Defending the motion Executive Director (Web)

In defense of the motion on exploitation of natural resources, Sauven (1) takes a largely environmentalist view. Sauven attacks the opinion by Lane (1) that the decision to exploit untapped natural resources should be based on the economic viability of the project under consideration. Sauven takes the view that further exploitation will only add to the damage of the atmosphere, and goes against the efforts to reduce the impact of humankind’s carbon footprint on our planet, a viewpoint even Lane appears being sympathetic to. Environmental issues affecting the ozone layer, the quality of carbon dioxide and other gases remain a concern for many environmentalist and their activists who feel that the government has no right to exploit natural resources, unless a plan is first drawn up on how the resources will affect the socioeconomic status of the United States. Adverse impacts of oil exploration have already been witnessed following the latest oil spill in the Gulf of Mexico which caused devastating economic and social effects whereby fishing and tourism industry ground to a halt.

Rank-and-File Economics (Web)

The article summarizes some of the measures by the government to revive the economy in the current recession (Sciacchitano, 1). The writer goes into the historical and global details and their significance to the issue, and proceeds to offer useful insight into the current economic situation in the US. The issue of assaulting rank-and–file union activists facing increased attacks from the working class and feeling the target of their campaigns is dealt with in the article (Sciacchitano, 1).  The article articulates that fact that the economic life of the United States can only change if the government and the community work together to bridge economic gaps. Rank-and-file union lobbyists who are facing consistent pressure from the working class have the right to articulate their concerns about the state of the US economy, but negative resistance from workers and government officials is expected to heighten.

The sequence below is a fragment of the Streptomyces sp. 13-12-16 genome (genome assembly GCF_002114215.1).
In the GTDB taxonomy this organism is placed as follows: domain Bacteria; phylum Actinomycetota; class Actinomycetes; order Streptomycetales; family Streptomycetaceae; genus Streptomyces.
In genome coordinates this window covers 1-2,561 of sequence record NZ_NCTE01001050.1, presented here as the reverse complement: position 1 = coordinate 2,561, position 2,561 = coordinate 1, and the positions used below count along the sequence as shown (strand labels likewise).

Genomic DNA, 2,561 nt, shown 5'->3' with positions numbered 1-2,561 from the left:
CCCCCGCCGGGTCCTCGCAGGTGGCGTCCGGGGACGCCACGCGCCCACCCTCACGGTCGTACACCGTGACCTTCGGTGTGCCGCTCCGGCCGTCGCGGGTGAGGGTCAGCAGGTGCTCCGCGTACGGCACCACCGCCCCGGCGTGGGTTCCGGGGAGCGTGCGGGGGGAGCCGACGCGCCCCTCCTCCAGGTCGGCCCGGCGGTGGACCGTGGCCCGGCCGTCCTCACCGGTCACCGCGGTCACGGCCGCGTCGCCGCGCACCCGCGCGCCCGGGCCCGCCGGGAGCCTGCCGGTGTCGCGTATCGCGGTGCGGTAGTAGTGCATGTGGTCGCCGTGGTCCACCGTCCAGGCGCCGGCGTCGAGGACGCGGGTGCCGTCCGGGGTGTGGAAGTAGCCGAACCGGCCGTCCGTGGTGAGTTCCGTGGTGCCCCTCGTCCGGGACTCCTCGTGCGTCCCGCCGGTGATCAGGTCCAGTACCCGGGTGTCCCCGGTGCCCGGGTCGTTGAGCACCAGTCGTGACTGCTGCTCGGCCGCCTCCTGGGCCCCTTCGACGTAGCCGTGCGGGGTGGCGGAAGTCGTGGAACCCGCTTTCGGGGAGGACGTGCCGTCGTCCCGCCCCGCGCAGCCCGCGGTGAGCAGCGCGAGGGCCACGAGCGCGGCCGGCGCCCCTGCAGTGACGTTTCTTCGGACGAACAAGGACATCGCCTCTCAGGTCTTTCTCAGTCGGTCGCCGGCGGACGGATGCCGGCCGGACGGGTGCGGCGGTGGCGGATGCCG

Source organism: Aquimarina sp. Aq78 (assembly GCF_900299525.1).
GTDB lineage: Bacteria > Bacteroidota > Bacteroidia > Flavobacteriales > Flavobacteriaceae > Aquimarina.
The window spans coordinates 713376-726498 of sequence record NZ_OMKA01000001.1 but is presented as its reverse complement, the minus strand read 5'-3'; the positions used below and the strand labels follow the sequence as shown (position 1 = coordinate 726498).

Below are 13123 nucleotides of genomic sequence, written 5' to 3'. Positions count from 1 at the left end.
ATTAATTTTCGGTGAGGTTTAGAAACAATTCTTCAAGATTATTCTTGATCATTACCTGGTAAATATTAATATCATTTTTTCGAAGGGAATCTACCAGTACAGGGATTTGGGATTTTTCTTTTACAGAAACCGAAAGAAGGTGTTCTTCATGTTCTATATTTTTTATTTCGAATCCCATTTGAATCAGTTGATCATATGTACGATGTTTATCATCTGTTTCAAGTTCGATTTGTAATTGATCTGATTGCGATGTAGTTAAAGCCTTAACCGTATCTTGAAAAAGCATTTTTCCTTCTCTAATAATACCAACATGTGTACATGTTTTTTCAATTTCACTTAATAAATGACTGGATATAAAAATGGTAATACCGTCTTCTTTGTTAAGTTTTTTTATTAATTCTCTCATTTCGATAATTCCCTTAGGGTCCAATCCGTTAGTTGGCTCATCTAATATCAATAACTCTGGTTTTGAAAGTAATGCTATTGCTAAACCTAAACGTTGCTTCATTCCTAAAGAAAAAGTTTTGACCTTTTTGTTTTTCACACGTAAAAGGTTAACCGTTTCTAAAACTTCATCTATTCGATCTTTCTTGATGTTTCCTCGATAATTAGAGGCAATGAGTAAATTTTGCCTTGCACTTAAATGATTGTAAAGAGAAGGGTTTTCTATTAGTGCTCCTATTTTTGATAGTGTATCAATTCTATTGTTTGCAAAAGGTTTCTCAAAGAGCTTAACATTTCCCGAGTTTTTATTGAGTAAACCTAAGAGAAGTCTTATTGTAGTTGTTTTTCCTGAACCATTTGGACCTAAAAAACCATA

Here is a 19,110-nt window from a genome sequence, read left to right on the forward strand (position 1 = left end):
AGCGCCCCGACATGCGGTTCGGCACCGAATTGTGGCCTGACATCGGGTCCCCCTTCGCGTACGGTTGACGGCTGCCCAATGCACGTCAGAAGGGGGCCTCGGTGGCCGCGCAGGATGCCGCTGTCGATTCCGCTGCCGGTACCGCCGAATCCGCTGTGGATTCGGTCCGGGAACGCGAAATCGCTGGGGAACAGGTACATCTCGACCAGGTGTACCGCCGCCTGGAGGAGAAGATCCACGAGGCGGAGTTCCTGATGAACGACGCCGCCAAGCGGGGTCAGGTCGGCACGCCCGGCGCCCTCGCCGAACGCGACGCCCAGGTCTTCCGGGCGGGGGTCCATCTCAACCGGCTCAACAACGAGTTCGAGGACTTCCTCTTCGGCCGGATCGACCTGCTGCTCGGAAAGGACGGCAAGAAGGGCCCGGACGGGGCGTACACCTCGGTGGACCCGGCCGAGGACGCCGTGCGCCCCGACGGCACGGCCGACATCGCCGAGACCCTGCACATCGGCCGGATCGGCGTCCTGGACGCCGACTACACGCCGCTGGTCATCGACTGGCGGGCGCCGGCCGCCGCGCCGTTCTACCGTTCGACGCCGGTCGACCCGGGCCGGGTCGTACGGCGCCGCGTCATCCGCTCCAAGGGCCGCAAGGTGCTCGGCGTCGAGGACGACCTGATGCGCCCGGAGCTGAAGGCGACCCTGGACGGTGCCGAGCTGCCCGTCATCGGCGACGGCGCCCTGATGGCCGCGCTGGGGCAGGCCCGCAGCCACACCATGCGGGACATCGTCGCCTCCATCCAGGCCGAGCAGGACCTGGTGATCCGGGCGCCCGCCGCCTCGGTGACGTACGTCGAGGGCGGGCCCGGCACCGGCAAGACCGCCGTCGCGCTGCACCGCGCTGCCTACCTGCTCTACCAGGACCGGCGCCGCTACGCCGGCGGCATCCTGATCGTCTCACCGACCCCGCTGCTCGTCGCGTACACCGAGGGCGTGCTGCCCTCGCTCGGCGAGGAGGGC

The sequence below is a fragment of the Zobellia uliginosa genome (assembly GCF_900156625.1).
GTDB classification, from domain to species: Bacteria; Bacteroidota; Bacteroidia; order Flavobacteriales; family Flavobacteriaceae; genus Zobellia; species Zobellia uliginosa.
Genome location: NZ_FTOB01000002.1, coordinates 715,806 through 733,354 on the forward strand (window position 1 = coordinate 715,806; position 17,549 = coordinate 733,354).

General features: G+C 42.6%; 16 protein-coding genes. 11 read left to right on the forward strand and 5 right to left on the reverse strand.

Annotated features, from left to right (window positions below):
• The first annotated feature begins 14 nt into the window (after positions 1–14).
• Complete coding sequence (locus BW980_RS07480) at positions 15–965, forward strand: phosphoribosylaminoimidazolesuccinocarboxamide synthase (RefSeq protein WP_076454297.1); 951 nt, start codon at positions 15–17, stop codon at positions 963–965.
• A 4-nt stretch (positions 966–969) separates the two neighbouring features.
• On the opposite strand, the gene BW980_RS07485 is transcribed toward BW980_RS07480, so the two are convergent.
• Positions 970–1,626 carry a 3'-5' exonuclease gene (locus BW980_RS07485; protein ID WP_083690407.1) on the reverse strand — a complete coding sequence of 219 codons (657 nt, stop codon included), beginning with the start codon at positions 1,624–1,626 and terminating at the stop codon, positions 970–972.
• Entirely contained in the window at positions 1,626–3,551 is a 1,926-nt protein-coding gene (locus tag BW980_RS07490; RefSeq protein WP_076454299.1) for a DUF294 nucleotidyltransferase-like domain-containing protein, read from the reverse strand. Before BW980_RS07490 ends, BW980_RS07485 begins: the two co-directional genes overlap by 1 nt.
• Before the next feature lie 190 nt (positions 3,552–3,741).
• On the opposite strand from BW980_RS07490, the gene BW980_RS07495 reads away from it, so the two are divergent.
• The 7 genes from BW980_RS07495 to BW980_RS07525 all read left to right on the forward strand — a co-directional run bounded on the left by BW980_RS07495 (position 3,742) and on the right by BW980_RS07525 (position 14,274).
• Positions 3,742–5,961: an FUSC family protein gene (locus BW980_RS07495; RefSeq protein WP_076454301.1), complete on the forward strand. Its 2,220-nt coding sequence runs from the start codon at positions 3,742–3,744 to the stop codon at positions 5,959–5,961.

Cops for Labor? (Web)

The article by Williams (1) highlights issues to do with labor movements and police labor unions. Police administration is accused of suppressing social reprisals by using force and the uniquely violent nature of their profession, thus reducing the possible impact of social movements significantly. The police are forced to accept the working conditions handed down to them by their superiors according to the command hierarchy in the profession. The article points out that the hierarchical bureaucratic police leadership creates a negative culture in which the police lack a credible platform to air their views and unite with the society if it is to fight crime better.  The government is deliberately muzzling labor movements within the police force, and this will result in consistent use of violent measures to curb crime.

The suppression of police labor movements will worsen the labor movement situation and pose a greater challenge for the government (Williams, 1). According to the article, what cannot be solved in one way will inadvertently be solved in another way, regardless of the consequences. Illegalizing civil movements will not suppress reprisal but only open other fissures of resistance from the unions and movements, which will be an even bigger problem for the government to handle, even though the government can use violence to intimidate social reformists.